A brief think back in time...
As promised I intend this to be a snapshot not a novel, although ironically there is no photo to go with this blog entry.
I've been working at The Riddy Wood Project this week. Those aware of this project know that Riddy Wood is in the Fenland of Cambridgeshire, or to be specific, right on the edge. The wood slopes gently down into what would once have been the Fens proper from what would have been 'the high ground', the final frontier as it were before the uncharted, largely untracked and certainly inhospitable fenland. From the track leading into the wood look north and the land is flat pretty much as far as the eye can see, look south and it is rolling countryside..., no, it's Cambridgeshire, undulating at best!
Working away from home is one of the few times I get to read anything these days because at home I'm too busy! I've been reading Robert MacFarlane's 'The Wild Places' recently and was reading the chapter on Forest where he considers what 'The Wild Wood' might have been like. I have often wondered how the Fens might have looked going back 500 years, 1000 years, 5000 years. Certainly large parts of them would have been woodland, albeit wet woodland or carr, perhaps similar to Wood Walton Fen just a mile or so from 'my' wood. It was just after sunset as I read this section, so I nipped out to the edge of the wood to have yet another look at this dusk landscape I had considered many times in the past.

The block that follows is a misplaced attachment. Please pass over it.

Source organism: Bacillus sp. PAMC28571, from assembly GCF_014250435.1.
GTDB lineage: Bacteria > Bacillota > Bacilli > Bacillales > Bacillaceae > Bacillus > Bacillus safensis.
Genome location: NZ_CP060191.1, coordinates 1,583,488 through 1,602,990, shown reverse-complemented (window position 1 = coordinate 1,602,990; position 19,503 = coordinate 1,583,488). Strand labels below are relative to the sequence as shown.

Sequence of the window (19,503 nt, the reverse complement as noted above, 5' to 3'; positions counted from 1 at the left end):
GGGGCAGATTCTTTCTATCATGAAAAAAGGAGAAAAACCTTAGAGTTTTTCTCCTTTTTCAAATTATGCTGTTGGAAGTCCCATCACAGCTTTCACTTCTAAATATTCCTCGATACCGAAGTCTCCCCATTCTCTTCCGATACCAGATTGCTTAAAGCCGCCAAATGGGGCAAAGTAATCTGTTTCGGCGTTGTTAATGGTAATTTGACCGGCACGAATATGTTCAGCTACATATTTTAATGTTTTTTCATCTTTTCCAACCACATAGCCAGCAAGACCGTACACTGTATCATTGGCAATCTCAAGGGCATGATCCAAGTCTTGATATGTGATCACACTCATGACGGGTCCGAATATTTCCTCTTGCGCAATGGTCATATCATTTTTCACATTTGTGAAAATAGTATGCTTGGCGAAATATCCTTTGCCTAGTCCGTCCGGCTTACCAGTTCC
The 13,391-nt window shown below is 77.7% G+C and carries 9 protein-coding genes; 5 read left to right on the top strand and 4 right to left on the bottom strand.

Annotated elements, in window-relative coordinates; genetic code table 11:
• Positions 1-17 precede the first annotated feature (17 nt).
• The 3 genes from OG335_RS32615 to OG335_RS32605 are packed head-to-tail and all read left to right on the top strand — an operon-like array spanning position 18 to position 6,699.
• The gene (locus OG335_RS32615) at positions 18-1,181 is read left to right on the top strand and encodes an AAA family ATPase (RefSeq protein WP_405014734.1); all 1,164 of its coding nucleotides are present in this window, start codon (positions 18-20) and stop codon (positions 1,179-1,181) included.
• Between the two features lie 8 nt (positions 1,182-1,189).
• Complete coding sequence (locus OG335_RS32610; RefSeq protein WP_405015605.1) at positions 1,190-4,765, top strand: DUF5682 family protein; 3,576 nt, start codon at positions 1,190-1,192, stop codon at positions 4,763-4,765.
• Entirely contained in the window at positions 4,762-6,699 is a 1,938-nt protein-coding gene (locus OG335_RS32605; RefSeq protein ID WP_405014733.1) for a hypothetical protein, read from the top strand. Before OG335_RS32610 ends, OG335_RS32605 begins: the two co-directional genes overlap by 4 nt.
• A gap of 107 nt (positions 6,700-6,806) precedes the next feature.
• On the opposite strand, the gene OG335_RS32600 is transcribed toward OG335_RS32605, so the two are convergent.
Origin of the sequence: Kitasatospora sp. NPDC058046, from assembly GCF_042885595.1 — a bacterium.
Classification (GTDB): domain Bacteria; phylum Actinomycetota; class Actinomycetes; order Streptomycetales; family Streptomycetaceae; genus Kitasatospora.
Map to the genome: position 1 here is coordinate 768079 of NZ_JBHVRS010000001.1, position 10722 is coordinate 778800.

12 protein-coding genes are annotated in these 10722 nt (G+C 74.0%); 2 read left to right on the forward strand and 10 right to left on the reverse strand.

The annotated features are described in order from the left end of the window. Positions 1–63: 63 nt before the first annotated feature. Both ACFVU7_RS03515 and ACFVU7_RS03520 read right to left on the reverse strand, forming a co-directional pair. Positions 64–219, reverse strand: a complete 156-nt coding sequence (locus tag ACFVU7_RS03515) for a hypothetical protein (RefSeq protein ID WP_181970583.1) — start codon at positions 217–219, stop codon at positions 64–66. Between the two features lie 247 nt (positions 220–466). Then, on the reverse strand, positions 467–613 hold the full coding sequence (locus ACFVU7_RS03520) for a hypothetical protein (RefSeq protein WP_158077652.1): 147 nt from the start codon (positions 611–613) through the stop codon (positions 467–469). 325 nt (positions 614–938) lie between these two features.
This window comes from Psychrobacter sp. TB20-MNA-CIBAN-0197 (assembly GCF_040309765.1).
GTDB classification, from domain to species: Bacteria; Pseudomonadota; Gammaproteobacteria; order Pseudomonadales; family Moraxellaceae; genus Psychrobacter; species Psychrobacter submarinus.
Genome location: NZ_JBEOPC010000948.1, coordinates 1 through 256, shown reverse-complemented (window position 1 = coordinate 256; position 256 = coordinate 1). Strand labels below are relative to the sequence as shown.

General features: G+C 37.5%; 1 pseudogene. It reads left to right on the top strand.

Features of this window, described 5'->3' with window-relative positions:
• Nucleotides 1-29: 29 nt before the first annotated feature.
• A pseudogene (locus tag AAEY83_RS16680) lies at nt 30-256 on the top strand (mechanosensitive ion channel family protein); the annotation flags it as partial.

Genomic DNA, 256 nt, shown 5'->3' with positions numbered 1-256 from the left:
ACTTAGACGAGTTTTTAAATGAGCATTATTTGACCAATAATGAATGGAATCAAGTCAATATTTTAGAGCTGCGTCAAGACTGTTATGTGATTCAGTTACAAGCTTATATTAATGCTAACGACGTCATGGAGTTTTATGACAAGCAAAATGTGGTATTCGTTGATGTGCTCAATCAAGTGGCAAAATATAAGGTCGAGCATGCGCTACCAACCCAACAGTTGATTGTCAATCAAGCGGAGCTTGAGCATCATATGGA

In this frame of mind I noticed just how much there is that indicates our distance from those long forgotten times: piercing the horizon a wind farm, a brightly illuminated construction crane and a series of industrial chimneys; a distant road with myriad tiny roving pinpricks of light connecting the domed glow of distant towns where once would have been only darkness; closer to me mile upon mile of drainage ditch, from a scratch along a field boundary to channels big enough to lose a bus in; and the patchwork coat of crops of many colours receding into the distance. Although absent on this occasion from the same view point I have regularly seen aliens. Animals never imagined on our shores back then, whose native ranges had yet to be discovered, let along plundered; Chinese Water Deer, Chinese Muntjac (one of their full names), Pheasants. To complete the picture of change as I stood mulling over the altered fauna the shrill call of a Peacock, sounding out across the fields, from the posh house on the road.
My sunset chill out by the fire as my dinner heats up
and I have a few minutes to myself after a busy day.
I couldn't help but wish that it had never changed, that I could see it as it was, but alas, 'tis not so. The woods, pockets of ancient woodland no less, clinging on, ignored by farmers who, no longer allowed to grub them out, and unable to measure their yield in tonnes per acre, have lost interest. Are these perhaps our best chance of pretending that landscape of distant memory still remains? Possibly, which is why I will keep visiting and working there, and pretending in my spare moments that a bear or moose may interrupt me one day.
Thanks Mr MacFarlane for sparking those few minutes of enjoyable reflection that day; I am enjoying your book.